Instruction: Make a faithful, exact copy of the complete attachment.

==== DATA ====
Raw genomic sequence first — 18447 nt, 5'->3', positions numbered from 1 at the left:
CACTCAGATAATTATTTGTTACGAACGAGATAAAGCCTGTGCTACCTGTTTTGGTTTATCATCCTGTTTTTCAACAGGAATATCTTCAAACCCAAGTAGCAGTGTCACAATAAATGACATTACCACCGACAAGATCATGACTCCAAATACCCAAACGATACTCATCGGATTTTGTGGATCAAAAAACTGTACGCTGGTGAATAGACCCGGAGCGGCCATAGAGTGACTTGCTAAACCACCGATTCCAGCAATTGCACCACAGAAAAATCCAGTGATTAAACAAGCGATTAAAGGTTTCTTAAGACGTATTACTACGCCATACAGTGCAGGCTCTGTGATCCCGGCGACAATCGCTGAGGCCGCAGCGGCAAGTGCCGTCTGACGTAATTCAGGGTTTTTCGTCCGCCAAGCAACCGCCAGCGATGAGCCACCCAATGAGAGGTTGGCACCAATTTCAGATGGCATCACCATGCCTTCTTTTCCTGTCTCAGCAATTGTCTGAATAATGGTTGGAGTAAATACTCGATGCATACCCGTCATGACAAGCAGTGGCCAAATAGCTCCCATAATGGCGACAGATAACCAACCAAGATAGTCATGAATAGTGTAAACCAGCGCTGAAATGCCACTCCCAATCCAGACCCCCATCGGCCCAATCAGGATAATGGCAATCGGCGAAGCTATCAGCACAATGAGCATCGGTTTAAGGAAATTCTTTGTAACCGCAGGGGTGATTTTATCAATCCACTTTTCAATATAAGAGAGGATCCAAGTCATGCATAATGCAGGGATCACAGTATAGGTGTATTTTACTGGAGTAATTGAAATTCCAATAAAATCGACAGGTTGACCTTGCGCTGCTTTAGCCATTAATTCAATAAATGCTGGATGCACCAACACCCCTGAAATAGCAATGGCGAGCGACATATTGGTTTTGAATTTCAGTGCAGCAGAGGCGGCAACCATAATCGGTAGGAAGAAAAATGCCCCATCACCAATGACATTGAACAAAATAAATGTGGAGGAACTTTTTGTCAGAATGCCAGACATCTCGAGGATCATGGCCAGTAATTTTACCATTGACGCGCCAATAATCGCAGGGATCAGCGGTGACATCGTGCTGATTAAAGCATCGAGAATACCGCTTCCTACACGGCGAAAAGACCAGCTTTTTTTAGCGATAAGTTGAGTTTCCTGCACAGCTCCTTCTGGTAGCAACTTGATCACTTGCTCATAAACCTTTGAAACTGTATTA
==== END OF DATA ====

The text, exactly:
Raw genomic sequence first — 18447 nt, 5'->3', positions numbered from 1 at the left:
CACTCAGATAATTATTTGTTACGAACGAGATAAAGCCTGTGCTACCTGTTTTGGTTTATCATCCTGTTTTTCAACAGGAATATCTTCAAACCCAAGTAGCAGTGTCACAATAAATGACATTACCACCGACAAGATCATGACTCCAAATACCCAAACGATACTCATCGGATTTTGTGGATCAAAAAACTGTACGCTGGTGAATAGACCCGGAGCGGCCATAGAGTGACTTGCTAAACCACCGATTCCAGCAATTGCACCACAGAAAAATCCAGTGATTAAACAAGCGATTAAAGGTTTCTTAAGACGTATTACTACGCCATACAGTGCAGGCTCTGTGATCCCGGCGACAATCGCTGAGGCCGCAGCGGCAAGTGCCGTCTGACGTAATTCAGGGTTTTTCGTCCGCCAAGCAACCGCCAGCGATGAGCCACCCAATGAGAGGTTGGCACCAATTTCAGATGGCATCACCATGCCTTCTTTTCCTGTCTCAGCAATTGTCTGAATAATGGTTGGAGTAAATACTCGATGCATACCCGTCATGACAAGCAGTGGCCAAATAGCTCCCATAATGGCGACAGATAACCAACCAAGATAGTCATGAATAGTGTAAACCAGCGCTGAAATGCCACTCCCAATCCAGACCCCCATCGGCCCAATCAGGATAATGGCAATCGGCGAAGCTATCAGCACAATGAGCATCGGTTTAAGGAAATTCTTTGTAACCGCAGGGGTGATTTTATCAATCCACTTTTCAATATAAGAGAGGATCCAAGTCATGCATAATGCAGGGATCACAGTATAGGTGTATTTTACTGGAGTAATTGAAATTCCAATAAAATCGACAGGTTGACCTTGCGCTGCTTTAGCCATTAATTCAATAAATGCTGGATGCACCAACACCCCTGAAATAGCAATGGCGAGCGACATATTGGTTTTGAATTTCAGTGCAGCAGAGGCGGCAACCATAATCGGTAGGAAGAAAAATGCCCCATCACCAATGACATTGAACAAAATAAATGTGGAGGAACTTTTTGTCAGAATGCCAGACATCTCGAGGATCATGGCCAGTAATTTTACCATTGACGCGCCAATAATCGCAGGGATCAGCGGTGACATCGTGCTGATTAAAGCATCGAGAATACCGCTTCCTACACGGCGAAAAGACCAGCTTTTTTTAGCGATAAGTTGAGTTTCCTGCACAGCTCCTTCTGGTAGCAACTTGATCACTTGCTCATAAACCTTTGAAACTGTATTA